It seems like everyone is traveling these days, and we should, after being restricted for over two years.  The good news is that as of last night at midnight, Sunday, June 12, the U.S. lifted its pre-test requirement for anyone flying into the U.S. from out of the country. The travel lobby has sought this result for over five months, claiming that the requirement to take a COVID test one day prior to flying into the U.S. was hurting tourism at the height of the tourist season.   If you are going out of the country for business or pleasure, however, be sure to familiarize yourself with the COVID regulations for the country you are going to. While the U.S. was the last major country to require a test before entering, smaller countries still have COVID requirements in place. It also seems that COVID cases have soared recently with new highly contagious strains emerging.

I just returned from London, and I can tell you that if you get COVID when you are abroad, it can get complicated. I am only reporting on what I know about the U.K.  Other countries’ procedures vary. While many travelers are simply tourists, many are also traveling to an event like a wedding or major family celebration.  In those cases, you might be asked to test the day before the event, and if you test positive, to say that your trip plans will become complicated is an understatement.

We are now in peak travel season, and I am hearing about many people who have been stuck in the country they were visiting for a week or longer while waiting to either test negative after a positive test result or for their Certificate of Recovery which is a 10-day minimum from the positive test date in the U.K.

Here are the important things to consider when thinking about a trip out of the country:

  • Do careful COVID regulation research for the country or countries you will travel to.
  • If you have had COVID ask your doctor to document the date of your infection on office letterhead.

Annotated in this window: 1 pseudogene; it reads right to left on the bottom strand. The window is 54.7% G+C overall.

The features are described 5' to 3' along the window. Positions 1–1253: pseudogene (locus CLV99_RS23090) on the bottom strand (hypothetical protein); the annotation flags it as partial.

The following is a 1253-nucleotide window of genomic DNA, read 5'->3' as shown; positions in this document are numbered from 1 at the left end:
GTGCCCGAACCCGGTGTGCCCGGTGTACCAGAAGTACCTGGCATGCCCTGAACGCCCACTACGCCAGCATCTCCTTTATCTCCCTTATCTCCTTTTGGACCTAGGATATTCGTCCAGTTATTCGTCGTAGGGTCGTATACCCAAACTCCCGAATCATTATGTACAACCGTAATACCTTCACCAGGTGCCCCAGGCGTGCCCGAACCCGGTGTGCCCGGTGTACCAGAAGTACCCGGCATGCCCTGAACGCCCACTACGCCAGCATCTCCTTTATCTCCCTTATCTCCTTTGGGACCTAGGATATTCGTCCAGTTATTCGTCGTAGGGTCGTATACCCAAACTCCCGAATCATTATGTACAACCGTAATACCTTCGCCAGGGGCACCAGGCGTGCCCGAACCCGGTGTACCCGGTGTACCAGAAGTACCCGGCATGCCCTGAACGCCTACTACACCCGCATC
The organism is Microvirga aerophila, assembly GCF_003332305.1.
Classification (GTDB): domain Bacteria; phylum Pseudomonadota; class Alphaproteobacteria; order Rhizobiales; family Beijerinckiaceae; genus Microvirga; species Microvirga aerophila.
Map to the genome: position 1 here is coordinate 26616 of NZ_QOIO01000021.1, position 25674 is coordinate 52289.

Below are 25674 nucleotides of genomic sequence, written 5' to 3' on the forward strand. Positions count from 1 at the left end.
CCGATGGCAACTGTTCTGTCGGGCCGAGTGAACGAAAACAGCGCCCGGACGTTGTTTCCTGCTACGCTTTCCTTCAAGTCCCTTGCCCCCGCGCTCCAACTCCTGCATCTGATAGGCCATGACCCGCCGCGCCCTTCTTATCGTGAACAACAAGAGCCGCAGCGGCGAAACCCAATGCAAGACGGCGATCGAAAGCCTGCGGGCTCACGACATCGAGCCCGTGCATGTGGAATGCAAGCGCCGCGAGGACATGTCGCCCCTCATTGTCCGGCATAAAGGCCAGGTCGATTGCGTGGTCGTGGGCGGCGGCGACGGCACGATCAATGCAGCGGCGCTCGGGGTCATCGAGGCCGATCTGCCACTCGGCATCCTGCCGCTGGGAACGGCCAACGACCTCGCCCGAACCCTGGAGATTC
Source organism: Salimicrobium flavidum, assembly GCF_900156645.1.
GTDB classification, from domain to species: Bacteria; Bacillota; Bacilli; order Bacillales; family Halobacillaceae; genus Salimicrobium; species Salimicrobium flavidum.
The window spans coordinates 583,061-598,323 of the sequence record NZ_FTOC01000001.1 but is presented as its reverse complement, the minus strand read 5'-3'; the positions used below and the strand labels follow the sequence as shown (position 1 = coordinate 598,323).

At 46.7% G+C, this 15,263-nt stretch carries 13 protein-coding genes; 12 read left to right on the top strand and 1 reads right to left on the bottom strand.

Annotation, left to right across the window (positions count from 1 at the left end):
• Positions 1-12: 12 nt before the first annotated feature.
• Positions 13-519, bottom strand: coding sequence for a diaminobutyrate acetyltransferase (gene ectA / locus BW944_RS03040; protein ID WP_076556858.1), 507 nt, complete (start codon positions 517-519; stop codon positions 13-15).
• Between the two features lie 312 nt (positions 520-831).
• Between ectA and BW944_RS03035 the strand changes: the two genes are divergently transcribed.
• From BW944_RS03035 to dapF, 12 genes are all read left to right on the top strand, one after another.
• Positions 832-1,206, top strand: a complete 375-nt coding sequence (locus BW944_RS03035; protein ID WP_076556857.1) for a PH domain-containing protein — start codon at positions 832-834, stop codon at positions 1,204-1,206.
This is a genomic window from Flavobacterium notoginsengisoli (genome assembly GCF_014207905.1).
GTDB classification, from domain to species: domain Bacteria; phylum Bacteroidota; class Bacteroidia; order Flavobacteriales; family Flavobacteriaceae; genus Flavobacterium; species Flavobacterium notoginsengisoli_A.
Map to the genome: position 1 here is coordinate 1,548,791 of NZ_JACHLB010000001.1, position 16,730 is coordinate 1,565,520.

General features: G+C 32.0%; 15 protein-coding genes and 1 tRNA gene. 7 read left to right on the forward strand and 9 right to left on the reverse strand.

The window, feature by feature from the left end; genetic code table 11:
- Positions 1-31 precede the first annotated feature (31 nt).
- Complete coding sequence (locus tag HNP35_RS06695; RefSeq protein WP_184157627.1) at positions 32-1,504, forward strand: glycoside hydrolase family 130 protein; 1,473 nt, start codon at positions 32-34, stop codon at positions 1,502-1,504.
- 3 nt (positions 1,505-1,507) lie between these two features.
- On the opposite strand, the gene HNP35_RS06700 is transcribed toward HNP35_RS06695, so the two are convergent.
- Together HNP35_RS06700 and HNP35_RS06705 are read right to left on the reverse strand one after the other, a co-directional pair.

• Does your destination country require mandatory quarantine or isolation in a government facility or designated hotel should you test positive for COVID while there?
  • Check with your hotel to see what their policies are – will you have to move out if you test positive? Will you have to isolate in a separate bedroom from your travel companions? Would the hotel be able to extend your stay or have an available extra room?
  • Ask your hotel if they have a doctor service on call. There is no predicting how sick you might get with COVID.  Some people never get symptoms, while others are still feeling lousy after two weeks or worse. Also, if you get a positive test result you might need documentation from a doctor certifying the date of the positive test, which initiates your quarantining time.
  • Pack as if you might get COVID and need to stay longer – bring an extra supply of your prescription medications and any other essentials that would be difficult to arrange for in a foreign country, your work laptop, and extra at-home COVID tests.

So, you are abroad, and you receive a positive COVID test because you fell ill or were asked to test before attending an event.  What now?  Arrange for a virtual doctor visit and get their advice.  You should already know your hotel’s policies, and those in your host country.  In most countries you are not required to report your test results to the government, but in good conscience you should obey the CDC quarantine rules to protect other people around you.

Some resources:

  • Many hotels have a doctor on-site or on-call, so first check with reception.
  • In London, my hotel used
    Doctor Call
    Harley Street, London
    010 75351804
    [email protected]
  • QuickMD offers a virtual consultation with a doctor if you do test positive and will issue the necessary letter for a Certificate of Recovery if needed. The initial charge is $75.00.

Should you get travel insurance?  Travel insurance plans are varied, complicated and can be expensive. These days, many travel agents consider it a must have and some won’t book a trip abroad unless you have it.  Square Mouth is a travel insurance shopping site, mentioned in an article in The Wall Street Journal, but I would also ask your travel agent which plan they recommend for COVID protection.

The bottom line is that this can be a very expensive and stressful mishap to occur while traveling out of the country.  It is now peak season, so an extended stay at a hotel, if you can find one, will be costly, not to mention change fees for your flight, and higher ticket prices when you re-book. It’s best to be prepared and to plan ahead.